The Verdict

Trapped By Lies – Demo '18

Tacoma, Washington’s Trapped By Lies enter the fray with a five song demo. The four-piece hardcore act, who cite the legendary Black Flag and New York City’s The Cro-mags as influences, shows a band that has a long path ahead of them. They need time to grow and improve, but that's not to say that this is all bad. The musicianship and vocal approach are not nearly as rudimentary as the recording and production quality. Only time with tell if Trapped By Lies will find a niche in the North West’s hardcore scene.

Trapped By Lies


Permanent Tension – Dedicated to the Guilt that Should have been Felt but Never Was (Forced Abandonment Records)

When a friend (in this case, Tohm) asks you to give his band’s material a listen and a possible review, a certain feeling of worry accompanies the sense of responsibility one might feel. “What if I hate it?” “What if I think it sucks?” Such was the case when the band’s singer, a longtime friend, reached out to me asking that I not only listen, but could I form enough opinion to review it.

Featuring former members of Four Fingers, Johnny-Cab Suicide and numerous other New Jersey home wreckers, Permanent Tension bring forth eight bursts of noisy aggression that hijacked my attention and held on long enough to elicit an emotional reaction and response.
On their third offering to date, Permanent Tension offers an all-out thrash, screamo attack with surprising elements of math rock peppered throughout. In listening to its eight songs one can detect a strong kinship with 90’s power violence acts such as Man is the Bastard, Neanderthal and Spazz. Intended or not, comparisons to Rorschach can also be made. And while the screamo vocal approach is clearly not my thing, the slowed down instrumentals inspire thoughts of doom metal gods Sleep. Noteworthy entries include “Newt” and the following track “Pendulum,” with “If the Accident Will” and “Hug the Dark” being my favorites. Overall, “Dedicated…” is a scorcher that took some time to fully appreciate, but in the end had its fair share of redeeming qualities. Whether you’re into thrash, scream, power violence or doom metal, Permanent Tension should quench your thirst for such darkness.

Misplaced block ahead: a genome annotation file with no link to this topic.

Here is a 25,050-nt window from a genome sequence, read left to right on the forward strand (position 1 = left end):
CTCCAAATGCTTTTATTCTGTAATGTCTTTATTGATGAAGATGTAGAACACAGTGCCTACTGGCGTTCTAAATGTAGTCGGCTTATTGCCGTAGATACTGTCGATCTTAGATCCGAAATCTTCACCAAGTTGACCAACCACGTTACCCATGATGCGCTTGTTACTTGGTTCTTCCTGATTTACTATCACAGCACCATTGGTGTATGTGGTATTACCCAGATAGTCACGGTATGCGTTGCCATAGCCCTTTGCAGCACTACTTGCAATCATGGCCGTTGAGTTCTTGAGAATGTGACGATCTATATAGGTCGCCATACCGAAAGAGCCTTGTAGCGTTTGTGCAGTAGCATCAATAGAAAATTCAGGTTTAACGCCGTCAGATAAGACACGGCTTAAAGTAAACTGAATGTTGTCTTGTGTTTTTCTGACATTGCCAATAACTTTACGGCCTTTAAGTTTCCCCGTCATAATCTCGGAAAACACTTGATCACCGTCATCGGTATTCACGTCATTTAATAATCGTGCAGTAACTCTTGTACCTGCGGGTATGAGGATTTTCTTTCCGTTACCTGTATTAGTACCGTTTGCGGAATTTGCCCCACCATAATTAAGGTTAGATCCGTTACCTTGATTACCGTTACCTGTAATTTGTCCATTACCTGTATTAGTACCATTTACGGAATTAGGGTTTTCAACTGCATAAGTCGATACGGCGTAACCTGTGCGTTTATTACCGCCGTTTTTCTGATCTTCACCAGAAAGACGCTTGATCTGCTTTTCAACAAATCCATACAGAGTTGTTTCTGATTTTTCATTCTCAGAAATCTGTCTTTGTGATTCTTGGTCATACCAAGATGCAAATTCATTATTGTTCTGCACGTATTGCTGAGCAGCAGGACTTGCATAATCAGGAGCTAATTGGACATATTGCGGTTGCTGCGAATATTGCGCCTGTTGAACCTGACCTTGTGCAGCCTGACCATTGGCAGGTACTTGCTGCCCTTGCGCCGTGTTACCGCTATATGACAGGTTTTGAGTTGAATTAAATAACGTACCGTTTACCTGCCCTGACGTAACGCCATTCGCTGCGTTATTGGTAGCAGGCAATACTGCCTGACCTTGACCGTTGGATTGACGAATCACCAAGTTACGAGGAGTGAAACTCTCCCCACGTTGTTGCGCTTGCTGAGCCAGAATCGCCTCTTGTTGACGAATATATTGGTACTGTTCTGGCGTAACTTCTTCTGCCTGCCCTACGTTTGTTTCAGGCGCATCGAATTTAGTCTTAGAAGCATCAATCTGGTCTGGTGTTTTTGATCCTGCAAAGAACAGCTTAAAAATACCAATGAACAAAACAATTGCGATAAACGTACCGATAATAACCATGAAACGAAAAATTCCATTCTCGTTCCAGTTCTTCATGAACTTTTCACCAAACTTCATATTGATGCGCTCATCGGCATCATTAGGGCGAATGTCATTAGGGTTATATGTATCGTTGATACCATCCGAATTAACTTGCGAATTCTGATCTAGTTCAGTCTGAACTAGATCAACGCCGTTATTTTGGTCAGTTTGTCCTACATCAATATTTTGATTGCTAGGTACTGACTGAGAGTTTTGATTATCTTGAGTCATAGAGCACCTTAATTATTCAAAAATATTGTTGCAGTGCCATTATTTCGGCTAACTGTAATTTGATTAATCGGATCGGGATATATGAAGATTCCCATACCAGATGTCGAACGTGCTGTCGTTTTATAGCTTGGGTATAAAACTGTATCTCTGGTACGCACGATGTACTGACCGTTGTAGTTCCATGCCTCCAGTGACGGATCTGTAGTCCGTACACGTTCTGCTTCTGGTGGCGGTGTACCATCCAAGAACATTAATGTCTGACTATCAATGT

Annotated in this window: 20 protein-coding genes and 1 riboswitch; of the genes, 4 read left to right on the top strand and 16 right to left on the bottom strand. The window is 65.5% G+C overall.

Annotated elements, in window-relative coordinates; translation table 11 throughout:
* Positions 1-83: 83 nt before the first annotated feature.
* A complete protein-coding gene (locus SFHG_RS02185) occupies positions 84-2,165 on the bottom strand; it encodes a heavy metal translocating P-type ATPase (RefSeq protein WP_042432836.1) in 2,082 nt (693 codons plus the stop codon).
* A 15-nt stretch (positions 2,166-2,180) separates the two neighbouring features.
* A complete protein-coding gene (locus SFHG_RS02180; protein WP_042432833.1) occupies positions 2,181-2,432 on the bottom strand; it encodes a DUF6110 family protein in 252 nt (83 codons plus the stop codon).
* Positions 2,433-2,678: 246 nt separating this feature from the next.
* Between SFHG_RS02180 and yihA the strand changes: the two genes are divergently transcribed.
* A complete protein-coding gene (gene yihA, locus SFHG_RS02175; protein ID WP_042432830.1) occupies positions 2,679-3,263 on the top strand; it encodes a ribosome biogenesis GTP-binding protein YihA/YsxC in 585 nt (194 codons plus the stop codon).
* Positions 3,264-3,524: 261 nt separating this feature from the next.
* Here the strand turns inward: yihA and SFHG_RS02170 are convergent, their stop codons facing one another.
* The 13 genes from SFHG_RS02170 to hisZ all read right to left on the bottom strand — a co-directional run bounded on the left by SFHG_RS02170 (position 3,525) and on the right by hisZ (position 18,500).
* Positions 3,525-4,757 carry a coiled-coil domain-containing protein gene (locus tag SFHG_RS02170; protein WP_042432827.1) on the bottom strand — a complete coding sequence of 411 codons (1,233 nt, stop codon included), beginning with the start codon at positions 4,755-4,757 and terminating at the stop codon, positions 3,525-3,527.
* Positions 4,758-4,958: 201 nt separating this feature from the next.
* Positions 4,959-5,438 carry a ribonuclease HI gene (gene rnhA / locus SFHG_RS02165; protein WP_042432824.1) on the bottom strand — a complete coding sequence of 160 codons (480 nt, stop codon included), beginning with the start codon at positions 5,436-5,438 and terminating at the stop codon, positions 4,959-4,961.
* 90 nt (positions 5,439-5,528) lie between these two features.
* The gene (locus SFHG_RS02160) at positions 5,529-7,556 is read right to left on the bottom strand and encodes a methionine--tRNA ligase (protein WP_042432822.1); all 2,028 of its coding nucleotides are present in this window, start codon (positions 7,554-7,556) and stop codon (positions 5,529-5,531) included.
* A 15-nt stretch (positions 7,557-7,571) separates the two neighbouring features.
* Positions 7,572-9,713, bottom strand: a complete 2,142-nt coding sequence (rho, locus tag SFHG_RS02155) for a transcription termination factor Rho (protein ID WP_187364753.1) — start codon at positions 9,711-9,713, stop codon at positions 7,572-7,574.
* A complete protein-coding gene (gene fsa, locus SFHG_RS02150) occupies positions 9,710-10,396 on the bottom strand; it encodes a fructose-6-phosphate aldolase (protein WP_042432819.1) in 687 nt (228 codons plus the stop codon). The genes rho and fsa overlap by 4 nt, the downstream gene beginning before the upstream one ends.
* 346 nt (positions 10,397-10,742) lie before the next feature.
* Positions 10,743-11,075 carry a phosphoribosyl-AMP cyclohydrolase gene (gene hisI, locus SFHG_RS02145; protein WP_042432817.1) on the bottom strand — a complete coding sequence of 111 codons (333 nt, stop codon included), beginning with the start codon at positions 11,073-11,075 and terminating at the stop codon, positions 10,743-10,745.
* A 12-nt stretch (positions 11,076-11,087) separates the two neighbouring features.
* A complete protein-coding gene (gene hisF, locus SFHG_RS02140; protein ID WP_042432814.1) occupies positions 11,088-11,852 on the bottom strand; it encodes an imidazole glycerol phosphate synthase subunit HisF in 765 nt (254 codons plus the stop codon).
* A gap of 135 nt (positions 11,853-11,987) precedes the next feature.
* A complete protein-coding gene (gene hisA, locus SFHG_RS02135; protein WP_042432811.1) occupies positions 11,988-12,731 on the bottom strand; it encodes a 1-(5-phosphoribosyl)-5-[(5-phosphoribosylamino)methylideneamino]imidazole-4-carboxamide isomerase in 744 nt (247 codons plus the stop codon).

Permanent Tension

The Ratchets – First Light (Pirates Press Records)

Guitar punk is one of the coolest sounds to ever emerge from the ashes of punk’s origins.
That blue-collar approach at writing and releasing the angst via stripped down, raw bombast has been a common thread in much of the best songs bands such as The Clash, Stiff Little Fingers and Social Distortion have produced.
Having harnessed a curious taste regarding New Jersey’s the Ratchets lately, I was excited to see their latest album highlight a package Jersey Beat’s Jim Testa had sent over to me.
The opportunity to hear and learn a little about them for the very first time, I couldn’t help but feel a sense of relatable and identifiable kinship with the band and their working-class sound.

The Garden State has quite a reputation for giving birth to acts that mirror the areas tough, middle class values. First Light, the band's eleven song return to the well, sees the band navigating territory that mixes elements of folkish street punk, Oi! and rock n roll, while honoring the guitar punk ethos mentioned earlier. The Ratchets' authoritative delivery has a sense of hands off realism that feels as honest as it does heartfelt, loaded with hooks, great lyrics and a socio-political edge that one can easily relate to. A nice tonic for fans of bands like Gaslight Anthem who prefer a less earnest (dare I say clichéd?) approach.

Available Here

Odd Man Out – Odd Man Out LP (Refuse Records)

Not to be confused with the late 80’s band of the same name that featured Steve Caballero and Ray Stevens of skate punk greats The Faction, Olympia Washington’s Odd Man Out were a straightedge hardcore band formed sometime in 2008 and featured members of Angel Dust and Gag. Considering my admiration for the band Angel Dust, I was somewhat surprised by how rudimentary and outright terrible this collection sounded. Lackluster and downright lazy riffs, shift and breakdowns that support gruff, growled vocals that bring back memories of the “So easy, even a cave man can do it” commercial spots. This release is their discography so far, containing songs from both their 7-inches and tape, with four new tracks exclusive to this release and three covers never officially released. There are several covers here including Youth Brigade’s “I Object” somewhere around the middle; unfortunately, Odd Man Out don’t do any better when they venture outside of their own material. Overall, 18 tracks of raw hardcore I myself struggled to get through.